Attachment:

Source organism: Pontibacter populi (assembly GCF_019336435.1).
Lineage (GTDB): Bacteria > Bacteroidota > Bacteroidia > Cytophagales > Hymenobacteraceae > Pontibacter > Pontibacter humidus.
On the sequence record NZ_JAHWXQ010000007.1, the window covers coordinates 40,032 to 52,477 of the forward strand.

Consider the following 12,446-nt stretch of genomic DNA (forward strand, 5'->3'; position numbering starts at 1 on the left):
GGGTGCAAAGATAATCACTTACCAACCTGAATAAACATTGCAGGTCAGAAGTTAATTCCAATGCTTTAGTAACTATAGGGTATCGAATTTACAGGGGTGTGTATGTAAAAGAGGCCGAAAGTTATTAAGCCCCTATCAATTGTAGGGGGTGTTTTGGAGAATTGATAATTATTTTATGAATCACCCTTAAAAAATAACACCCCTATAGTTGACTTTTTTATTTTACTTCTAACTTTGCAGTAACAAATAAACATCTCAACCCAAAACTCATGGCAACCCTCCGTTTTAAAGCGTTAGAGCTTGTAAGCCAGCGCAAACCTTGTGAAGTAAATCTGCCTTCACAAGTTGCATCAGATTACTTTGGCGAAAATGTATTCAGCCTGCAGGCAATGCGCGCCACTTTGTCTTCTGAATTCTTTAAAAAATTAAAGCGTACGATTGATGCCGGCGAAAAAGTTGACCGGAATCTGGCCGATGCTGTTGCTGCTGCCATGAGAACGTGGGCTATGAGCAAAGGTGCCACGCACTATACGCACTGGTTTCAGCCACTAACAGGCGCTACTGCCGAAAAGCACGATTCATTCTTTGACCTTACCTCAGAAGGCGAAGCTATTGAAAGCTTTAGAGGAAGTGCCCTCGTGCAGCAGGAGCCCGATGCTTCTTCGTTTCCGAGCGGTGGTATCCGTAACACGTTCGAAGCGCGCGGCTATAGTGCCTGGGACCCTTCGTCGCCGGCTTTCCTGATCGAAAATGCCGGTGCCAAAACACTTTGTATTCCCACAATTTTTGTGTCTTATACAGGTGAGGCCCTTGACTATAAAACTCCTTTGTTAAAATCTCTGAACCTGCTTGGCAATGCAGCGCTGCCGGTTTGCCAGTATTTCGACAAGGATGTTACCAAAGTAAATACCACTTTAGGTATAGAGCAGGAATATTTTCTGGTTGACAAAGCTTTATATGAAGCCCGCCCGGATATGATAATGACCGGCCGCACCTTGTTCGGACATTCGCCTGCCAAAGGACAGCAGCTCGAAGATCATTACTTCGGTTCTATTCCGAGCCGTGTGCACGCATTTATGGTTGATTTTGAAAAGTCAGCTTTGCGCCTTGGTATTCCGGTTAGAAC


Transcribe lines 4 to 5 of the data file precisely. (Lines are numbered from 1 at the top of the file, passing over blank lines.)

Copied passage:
Consider the following 12,446-nt stretch of genomic DNA (forward strand, 5'->3'; position numbering starts at 1 on the left):
GGGTGCAAAGATAATCACTTACCAACCTGAATAAACATTGCAGGTCAGAAGTTAATTCCAATGCTTTAGTAACTATAGGGTATCGAATTTACAGGGGTGTGTATGTAAAAGAGGCCGAAAGTTATTAAGCCCCTATCAATTGTAGGGGGTGTTTTGGAGAATTGATAATTATTTTATGAATCACCCTTAAAAAATAACACCCCTATAGTTGACTTTTTTATTTTACTTCTAACTTTGCAGTAACAAATAAACATCTCAACCCAAAACTCATGGCAACCCTCCGTTTTAAAGCGTTAGAGCTTGTAAGCCAGCGCAAACCTTGTGAAGTAAATCTGCCTTCACAAGTTGCATCAGATTACTTTGGCGAAAATGTATTCAGCCTGCAGGCAATGCGCGCCACTTTGTCTTCTGAATTCTTTAAAAAATTAAAGCGTACGATTGATGCCGGCGAAAAAGTTGACCGGAATCTGGCCGATGCTGTTGCTGCTGCCATGAGAACGTGGGCTATGAGCAAAGGTGCCACGCACTATACGCACTGGTTTCAGCCACTAACAGGCGCTACTGCCGAAAAGCACGATTCATTCTTTGACCTTACCTCAGAAGGCGAAGCTATTGAAAGCTTTAGAGGAAGTGCCCTCGTGCAGCAGGAGCCCGATGCTTCTTCGTTTCCGAGCGGTGGTATCCGTAACACGTTCGAAGCGCGCGGCTATAGTGCCTGGGACCCTTCGTCGCCGGCTTTCCTGATCGAAAATGCCGGTGCCAAAACACTTTGTATTCCCACAATTTTTGTGTCTTATACAGGTGAGGCCCTTGACTATAAAACTCCTTTGTTAAAATCTCTGAACCTGCTTGGCAATGCAGCGCTGCCGGTTTGCCAGTATTTCGACAAGGATGTTACCAAAGTAAATACCACTTTAGGTATAGAGCAGGAATATTTTCTGGTTGACAAAGCTTTATATGAAGCCCGCCCGGATATGATAATGACCGGCCGCACCTTGTTCGGACATTCGCCTGCCAAAGGACAGCAGCTCGAAGATCATTACTTCGGTTCTATTCCGAGCCGTGTGCACGCATTTATGGTTGATTTTGAAAAGTCAGCTTTGCGCCTTGGTATTCCGGTTAGAAC